What I have to say will not apply to everyone. We all have different aptitudes, we all respond to a crisis differently (more on that in a moment), and we’re all in different stages of business. Some of us are sole proprietors, and some are responsible for many. But I’m confident that this will be of value to some. Also important to note that there are many people right now who are sick and suffering, and there are those of us who are putting their lives on the line to care for those people. Some of us are busy trying to keep essential services running. And many of us are doing our part by simply staying out of the way. In this blog, I’m addressing the latter group, specifically those who own and run a business that has come to a grinding halt in the wake of COVID-19.
We all deal with crises according to our aptitudes and personality. Some people panic. Some stop completely. Sometimes we shift from one to the other. In “normal” times, we take so many cues on how to cope with the vicissitudes of life by considering the multitudinous input from the world. The problem right now is the rest of the world doesn’t know much better than you in how to deal with this. While this can be scary for many, I think it’s a great opportunity to learn about ourselves and how it affects us as business people. This is uncharted territory for us, both on a personal and professional level. It’s a great opportunity to observe, reflect, adapt, and perhaps most importantly, to remember. If your strategy has been to simply wait this out, you may be missing some important things.
Over the years, I’ve criticized certain industries for being outdated. You hear complaints about how people aren’t using (insert anachronistic business). The response is usually because people don’t need it anymore. Now I find myself (at least temporarily) in a similar position. Granted most of our businesses are not outdated, but you’re in business to solve problems using products and services, and for the moment, most of those problems you would normally solve are not a priority.
COVID-19 has been the ultimate equalizer. It forces us all to drop any pretense we may have. We all like to talk about how great business is going, and often it is, but whether it was truth or hyperbole before, it’s all out in the open now. Work is slow or non-existent for so many of us, and that’s OK. Instead of pretending to have all the answers, we’re forced to drop any hint of pretense and say ‘I don’t know’. And there’s tremendous power in those three words. The mind is most useful when it’s empty. Not knowing is where knowledge and wisdom begin.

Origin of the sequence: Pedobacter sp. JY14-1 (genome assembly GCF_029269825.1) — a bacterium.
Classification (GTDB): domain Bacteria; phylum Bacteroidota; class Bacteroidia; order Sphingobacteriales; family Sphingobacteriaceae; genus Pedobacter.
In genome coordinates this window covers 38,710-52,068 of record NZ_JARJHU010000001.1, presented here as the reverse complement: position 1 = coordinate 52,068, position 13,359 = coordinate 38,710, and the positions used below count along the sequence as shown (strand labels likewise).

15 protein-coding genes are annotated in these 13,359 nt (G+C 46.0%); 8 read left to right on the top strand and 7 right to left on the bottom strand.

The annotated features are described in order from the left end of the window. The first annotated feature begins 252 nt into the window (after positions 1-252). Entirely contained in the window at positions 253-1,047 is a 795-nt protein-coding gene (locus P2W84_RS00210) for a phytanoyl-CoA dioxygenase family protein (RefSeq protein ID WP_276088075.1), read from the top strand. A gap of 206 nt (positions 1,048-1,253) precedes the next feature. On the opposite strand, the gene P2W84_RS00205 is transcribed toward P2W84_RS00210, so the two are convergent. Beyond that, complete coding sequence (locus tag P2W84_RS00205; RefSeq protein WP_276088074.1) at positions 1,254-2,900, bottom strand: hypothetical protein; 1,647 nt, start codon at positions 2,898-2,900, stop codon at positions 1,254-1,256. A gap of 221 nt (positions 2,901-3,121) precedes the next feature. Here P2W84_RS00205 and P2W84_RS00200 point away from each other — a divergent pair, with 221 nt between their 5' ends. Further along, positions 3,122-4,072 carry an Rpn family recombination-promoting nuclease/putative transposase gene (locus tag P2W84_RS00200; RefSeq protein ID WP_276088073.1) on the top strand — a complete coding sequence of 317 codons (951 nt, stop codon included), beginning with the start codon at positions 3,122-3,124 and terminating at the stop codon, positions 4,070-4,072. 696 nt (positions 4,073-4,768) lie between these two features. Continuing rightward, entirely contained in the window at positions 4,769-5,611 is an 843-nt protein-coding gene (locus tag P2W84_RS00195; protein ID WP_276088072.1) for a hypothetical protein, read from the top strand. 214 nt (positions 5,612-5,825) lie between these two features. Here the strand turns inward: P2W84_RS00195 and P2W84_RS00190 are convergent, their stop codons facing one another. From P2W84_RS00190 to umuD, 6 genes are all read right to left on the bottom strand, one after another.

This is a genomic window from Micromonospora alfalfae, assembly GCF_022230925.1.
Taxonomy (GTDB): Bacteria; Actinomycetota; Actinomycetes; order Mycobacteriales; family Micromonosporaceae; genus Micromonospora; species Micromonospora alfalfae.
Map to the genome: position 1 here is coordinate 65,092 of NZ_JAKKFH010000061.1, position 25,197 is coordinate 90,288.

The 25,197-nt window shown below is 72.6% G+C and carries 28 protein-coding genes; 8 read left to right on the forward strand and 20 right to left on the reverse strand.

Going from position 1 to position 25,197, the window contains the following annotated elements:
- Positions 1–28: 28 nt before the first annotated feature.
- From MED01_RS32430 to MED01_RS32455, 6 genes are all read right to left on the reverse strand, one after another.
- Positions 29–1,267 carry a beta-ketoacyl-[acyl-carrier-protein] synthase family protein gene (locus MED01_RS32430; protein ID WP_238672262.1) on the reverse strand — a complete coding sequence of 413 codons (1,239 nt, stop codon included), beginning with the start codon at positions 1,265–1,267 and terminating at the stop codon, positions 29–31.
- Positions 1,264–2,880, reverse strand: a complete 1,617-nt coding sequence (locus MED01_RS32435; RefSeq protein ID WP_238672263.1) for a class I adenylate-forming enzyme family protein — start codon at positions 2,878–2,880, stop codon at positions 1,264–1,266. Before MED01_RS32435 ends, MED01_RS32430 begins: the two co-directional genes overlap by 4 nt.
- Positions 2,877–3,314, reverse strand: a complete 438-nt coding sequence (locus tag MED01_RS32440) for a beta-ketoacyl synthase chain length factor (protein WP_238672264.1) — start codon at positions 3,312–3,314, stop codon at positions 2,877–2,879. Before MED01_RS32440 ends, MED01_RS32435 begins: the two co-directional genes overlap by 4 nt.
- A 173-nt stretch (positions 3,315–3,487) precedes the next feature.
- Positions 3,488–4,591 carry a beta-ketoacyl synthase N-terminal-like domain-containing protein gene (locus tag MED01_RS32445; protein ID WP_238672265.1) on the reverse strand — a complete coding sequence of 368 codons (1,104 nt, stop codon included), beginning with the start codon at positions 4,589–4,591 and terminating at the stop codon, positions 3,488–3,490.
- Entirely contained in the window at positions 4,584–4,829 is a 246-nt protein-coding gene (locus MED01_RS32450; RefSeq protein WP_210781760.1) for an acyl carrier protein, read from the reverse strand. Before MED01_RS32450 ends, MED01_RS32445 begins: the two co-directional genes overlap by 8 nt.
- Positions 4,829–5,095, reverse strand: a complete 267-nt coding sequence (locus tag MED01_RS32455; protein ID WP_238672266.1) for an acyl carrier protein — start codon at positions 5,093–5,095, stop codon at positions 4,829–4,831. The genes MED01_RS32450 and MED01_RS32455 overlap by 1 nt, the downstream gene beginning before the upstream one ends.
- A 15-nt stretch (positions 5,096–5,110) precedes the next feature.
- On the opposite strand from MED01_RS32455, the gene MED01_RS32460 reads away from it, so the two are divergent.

For all intents and purposes, business has been brought back to zero, and that can be very scary. But there are two ways you can look at zero. You can see it as the bottom, or you can see it as the beginning – a new beginning perhaps, or even a renaissance of sorts. And beginnings can be exciting. For many of us, trying to get back to “normal” would be impossible and futile. Normal can’t be the goal, at least not right now.
It’s also important to remember that you’re not completely at zero. No matter what you’ve done professionally, and no matter your level of success prior to the current pandemic, you’ve undoubtedly gained clients, contacts, equipment, and most important of all, experience.
So if you’re at zero maybe there’s an opportunity to try new things. Maybe you can take those skills you already have, and apply them to existing problems. There have been many comparisons between COVID-19 and the Second World War. The validity of some of these comparisons is certainly debatable, but one thing we can take from the war is the application of industry. Necessity is the mother of invention. Perhaps there are new problems that can be solved by your existing skills and resources. Perhaps there’s something you can do that can make a bigger contribution than what you did before.
And when the whole world is faced with the same challenge, one of the things that will pull us out of it is a sense of community. Maybe we have an opportunity to reshape our focus in business. Maybe it’s time to move our mindset from one of profit to one of service. Maybe there’s an opportunity to find new meaning in our work. Remember back to when you were originally at zero – when you were just starting out, or even before you had any notions of going into business. You were doing the work because you loved it. It was only later that you found ways to make money from it. Maybe it’s time to go back to the beginning. To get back to what it is you love, and how you can use it to make life better for those around you.
As I said before, our reactions often seem to lead to one of two extremes: panic or apathy. But perhaps there’s a more healthy third option: introspection.
Take a day or even a just few hours. Put the phone away. Step away from the reports, the melodrama, and the uncertainty, and get back to yourself and back to the beginning. No one knows what’s going to happen over the coming months any more than you do. Have faith in yourself, and rediscover and reexamine the fervor and the instincts that started you on this journey. Get back to a place where you can find independence from the outside influences and be authentically you. Again, no one has all the answers right now, and the answers we seek won’t come quickly, but they certainly won’t come if you’re panicking and second-guessing yourself. And if you are able to fully unplug, you may be surprised what you find. You may find new ways to apply your skills, you may even find you’re in the wrong business, or you may simply find the tools and the clarity to come out of this crisis stronger than before it started.
Zero can be very frightening, or it can be a great gift. If business is currently at zero, bring yourself back to zero, and start rebuilding.